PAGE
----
What’s more, the decibel level on the floor dropped from 90 decibels to 72 decibels, the equivalent of noise levels generated by heavy traffic to normal conversation. Much of the success of the program was a result of changing default settings on device alarms, and did not require investment in new technology or staff.
Active shooters and violence
Although shootings aren’t listed in the official definition of a never event, patient deaths and injuries suffered from them can nevertheless fall under the category of harm caused by assaults in a healthcare facility.
So what’s the chance you or your staff are going to have to deal with an active shooter? Well, it depends. Your location, types of patients, community, and many other factors determine your facility’s risk. The statistics, however, are sobering. According to some estimates, nine shootings took place during the time period of 2000-2006, and from 2006-2015 the number almost doubled to 16 shootings a year. Of those, some 30% happen in hospital emergency departments. Some security experts say it’s only a matter of time before active shootings become something that occurs in hospitals.
“Every individual believes that acts of violence, such as active shooter events in healthcare facilities, will never happen to them or those they love,” writes Lisa Terry, CHPA, CPP, in the HCPro book, The Active Shooter Response Toolkit for Healthcare Workers. “Active shooters in hospitals are inconceivable in our normal realm of thinking and everyday lives. Acts of violence are often referred to as ‘never events’ in the security industry – since they should never happen and are avoidable if we are effectively prepared to identify and mitigate risks of occurrence. The increased number of active shooter incidents in today’s environment is a deadly reminder that ‘never events’ not only can happen – they DO happen!”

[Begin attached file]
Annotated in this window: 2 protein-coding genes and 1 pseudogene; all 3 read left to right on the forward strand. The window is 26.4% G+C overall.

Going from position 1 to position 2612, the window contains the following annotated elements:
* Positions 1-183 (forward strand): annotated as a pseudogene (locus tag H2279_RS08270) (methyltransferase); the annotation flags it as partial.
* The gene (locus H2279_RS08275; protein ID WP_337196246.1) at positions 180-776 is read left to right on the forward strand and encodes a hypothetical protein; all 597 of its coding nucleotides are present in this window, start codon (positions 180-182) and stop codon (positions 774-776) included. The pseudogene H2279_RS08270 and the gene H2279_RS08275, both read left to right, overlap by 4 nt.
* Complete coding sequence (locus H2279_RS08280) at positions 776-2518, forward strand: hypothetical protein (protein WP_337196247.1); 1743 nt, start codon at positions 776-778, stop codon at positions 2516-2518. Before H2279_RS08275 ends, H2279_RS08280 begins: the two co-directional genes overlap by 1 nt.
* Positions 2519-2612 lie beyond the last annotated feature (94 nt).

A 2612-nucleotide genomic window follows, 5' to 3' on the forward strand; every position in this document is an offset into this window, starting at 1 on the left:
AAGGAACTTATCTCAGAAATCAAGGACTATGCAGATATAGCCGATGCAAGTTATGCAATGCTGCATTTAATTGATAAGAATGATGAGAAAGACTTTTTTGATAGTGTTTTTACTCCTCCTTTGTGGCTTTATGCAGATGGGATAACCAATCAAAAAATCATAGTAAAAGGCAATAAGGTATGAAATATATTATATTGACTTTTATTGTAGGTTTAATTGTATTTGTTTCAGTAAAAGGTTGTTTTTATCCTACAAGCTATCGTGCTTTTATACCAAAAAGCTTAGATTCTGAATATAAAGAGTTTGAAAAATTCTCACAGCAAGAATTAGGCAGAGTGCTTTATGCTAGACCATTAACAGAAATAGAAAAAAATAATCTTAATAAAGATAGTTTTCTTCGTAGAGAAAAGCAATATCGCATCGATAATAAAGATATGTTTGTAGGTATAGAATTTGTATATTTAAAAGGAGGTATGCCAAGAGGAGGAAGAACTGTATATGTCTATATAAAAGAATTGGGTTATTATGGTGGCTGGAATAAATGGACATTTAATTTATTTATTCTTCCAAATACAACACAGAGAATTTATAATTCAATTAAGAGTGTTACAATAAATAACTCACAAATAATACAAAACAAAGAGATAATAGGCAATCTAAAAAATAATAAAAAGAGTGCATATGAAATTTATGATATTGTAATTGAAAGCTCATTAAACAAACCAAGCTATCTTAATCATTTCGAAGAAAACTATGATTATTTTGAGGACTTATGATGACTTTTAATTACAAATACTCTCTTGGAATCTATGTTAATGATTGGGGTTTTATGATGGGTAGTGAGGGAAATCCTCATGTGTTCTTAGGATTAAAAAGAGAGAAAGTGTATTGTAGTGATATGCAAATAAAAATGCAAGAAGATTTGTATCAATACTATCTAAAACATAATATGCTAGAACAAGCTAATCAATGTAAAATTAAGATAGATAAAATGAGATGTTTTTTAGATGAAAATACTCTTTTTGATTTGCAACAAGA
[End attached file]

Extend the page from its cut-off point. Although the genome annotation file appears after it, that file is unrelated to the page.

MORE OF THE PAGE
Like any other sound plan, you can’t know what you need to plan for if you don’t know the risks involved. That’s why it’s a Joint Commission and CMS requirement to do what’s called a “Hazard Vulnerability Assessment,” or HVA. It identifies every potential threat to your facility, from storms, earthquakes, chemical spills—and violent incidents.
You should know this already, but what are the threats in your community and your population that could increase the risk of an active shooter? More often than not, healthcare workers complain that they don’t feel they are well-trained to respond to a violent attack. It’s time to change that. At the very least, hospital staff need to learn how to recognize and then de-escalate a potentially violent situation.
Take lessons from Minnesota
Minnesota hospitals have earned the reputation of having some of the safest hospitals in terms of adverse patient safety events, but at a cost.
In the early 2000s, the became the first state requiring its hospitals and ASCs to publicly submit annual reports about adverse events affecting patient safety.
A decade later in 2014, a 10-year program evaluation by the Minnesota Department of Health showed the number of reported adverse events was at its lowest since the program was started,